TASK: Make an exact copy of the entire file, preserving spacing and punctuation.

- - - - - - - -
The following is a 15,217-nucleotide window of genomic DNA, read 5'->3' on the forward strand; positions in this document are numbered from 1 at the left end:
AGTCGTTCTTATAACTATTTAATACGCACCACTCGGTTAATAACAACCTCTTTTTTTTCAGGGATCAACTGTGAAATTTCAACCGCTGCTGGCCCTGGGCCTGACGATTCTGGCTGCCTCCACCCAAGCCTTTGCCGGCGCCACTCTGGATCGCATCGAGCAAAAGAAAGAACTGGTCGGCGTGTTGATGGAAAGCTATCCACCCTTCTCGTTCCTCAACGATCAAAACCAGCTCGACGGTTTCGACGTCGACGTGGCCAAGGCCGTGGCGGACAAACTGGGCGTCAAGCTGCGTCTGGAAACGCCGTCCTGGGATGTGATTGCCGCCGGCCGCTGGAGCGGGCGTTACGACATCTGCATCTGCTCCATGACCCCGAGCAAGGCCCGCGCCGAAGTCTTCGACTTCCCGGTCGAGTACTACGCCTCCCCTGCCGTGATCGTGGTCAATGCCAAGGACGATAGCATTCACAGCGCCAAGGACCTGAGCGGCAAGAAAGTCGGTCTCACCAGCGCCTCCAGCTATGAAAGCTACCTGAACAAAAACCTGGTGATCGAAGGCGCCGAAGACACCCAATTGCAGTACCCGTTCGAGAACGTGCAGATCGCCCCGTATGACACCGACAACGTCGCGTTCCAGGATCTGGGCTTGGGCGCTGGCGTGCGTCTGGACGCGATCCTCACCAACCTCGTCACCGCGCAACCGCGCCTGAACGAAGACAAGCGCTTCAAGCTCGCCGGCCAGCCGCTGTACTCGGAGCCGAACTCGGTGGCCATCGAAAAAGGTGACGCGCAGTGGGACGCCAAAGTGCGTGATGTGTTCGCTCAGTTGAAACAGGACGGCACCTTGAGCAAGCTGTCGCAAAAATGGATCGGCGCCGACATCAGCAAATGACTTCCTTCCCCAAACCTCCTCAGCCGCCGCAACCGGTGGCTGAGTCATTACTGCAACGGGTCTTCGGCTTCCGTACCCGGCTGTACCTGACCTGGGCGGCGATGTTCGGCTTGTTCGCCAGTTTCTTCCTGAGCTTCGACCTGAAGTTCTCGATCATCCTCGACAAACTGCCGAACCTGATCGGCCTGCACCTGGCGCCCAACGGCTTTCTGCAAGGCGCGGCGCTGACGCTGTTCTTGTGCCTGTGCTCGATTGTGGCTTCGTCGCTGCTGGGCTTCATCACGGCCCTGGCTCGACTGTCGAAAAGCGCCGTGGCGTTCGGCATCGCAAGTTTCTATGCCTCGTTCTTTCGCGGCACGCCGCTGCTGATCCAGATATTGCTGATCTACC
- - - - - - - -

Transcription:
The following is a 15,217-nucleotide window of genomic DNA, read 5'->3' on the forward strand; positions in this document are numbered from 1 at the left end:
AGTCGTTCTTATAACTATTTAATACGCACCACTCGGTTAATAACAACCTCTTTTTTTTCAGGGATCAACTGTGAAATTTCAACCGCTGCTGGCCCTGGGCCTGACGATTCTGGCTGCCTCCACCCAAGCCTTTGCCGGCGCCACTCTGGATCGCATCGAGCAAAAGAAAGAACTGGTCGGCGTGTTGATGGAAAGCTATCCACCCTTCTCGTTCCTCAACGATCAAAACCAGCTCGACGGTTTCGACGTCGACGTGGCCAAGGCCGTGGCGGACAAACTGGGCGTCAAGCTGCGTCTGGAAACGCCGTCCTGGGATGTGATTGCCGCCGGCCGCTGGAGCGGGCGTTACGACATCTGCATCTGCTCCATGACCCCGAGCAAGGCCCGCGCCGAAGTCTTCGACTTCCCGGTCGAGTACTACGCCTCCCCTGCCGTGATCGTGGTCAATGCCAAGGACGATAGCATTCACAGCGCCAAGGACCTGAGCGGCAAGAAAGTCGGTCTCACCAGCGCCTCCAGCTATGAAAGCTACCTGAACAAAAACCTGGTGATCGAAGGCGCCGAAGACACCCAATTGCAGTACCCGTTCGAGAACGTGCAGATCGCCCCGTATGACACCGACAACGTCGCGTTCCAGGATCTGGGCTTGGGCGCTGGCGTGCGTCTGGACGCGATCCTCACCAACCTCGTCACCGCGCAACCGCGCCTGAACGAAGACAAGCGCTTCAAGCTCGCCGGCCAGCCGCTGTACTCGGAGCCGAACTCGGTGGCCATCGAAAAAGGTGACGCGCAGTGGGACGCCAAAGTGCGTGATGTGTTCGCTCAGTTGAAACAGGACGGCACCTTGAGCAAGCTGTCGCAAAAATGGATCGGCGCCGACATCAGCAAATGACTTCCTTCCCCAAACCTCCTCAGCCGCCGCAACCGGTGGCTGAGTCATTACTGCAACGGGTCTTCGGCTTCCGTACCCGGCTGTACCTGACCTGGGCGGCGATGTTCGGCTTGTTCGCCAGTTTCTTCCTGAGCTTCGACCTGAAGTTCTCGATCATCCTCGACAAACTGCCGAACCTGATCGGCCTGCACCTGGCGCCCAACGGCTTTCTGCAAGGCGCGGCGCTGACGCTGTTCTTGTGCCTGTGCTCGATTGTGGCTTCGTCGCTGCTGGGCTTCATCACGGCCCTGGCTCGACTGTCGAAAAGCGCCGTGGCGTTCGGCATCGCAAGTTTCTATGCCTCGTTCTTTCGCGGCACGCCGCTGCTGATCCAGATATTGCTGATCTACC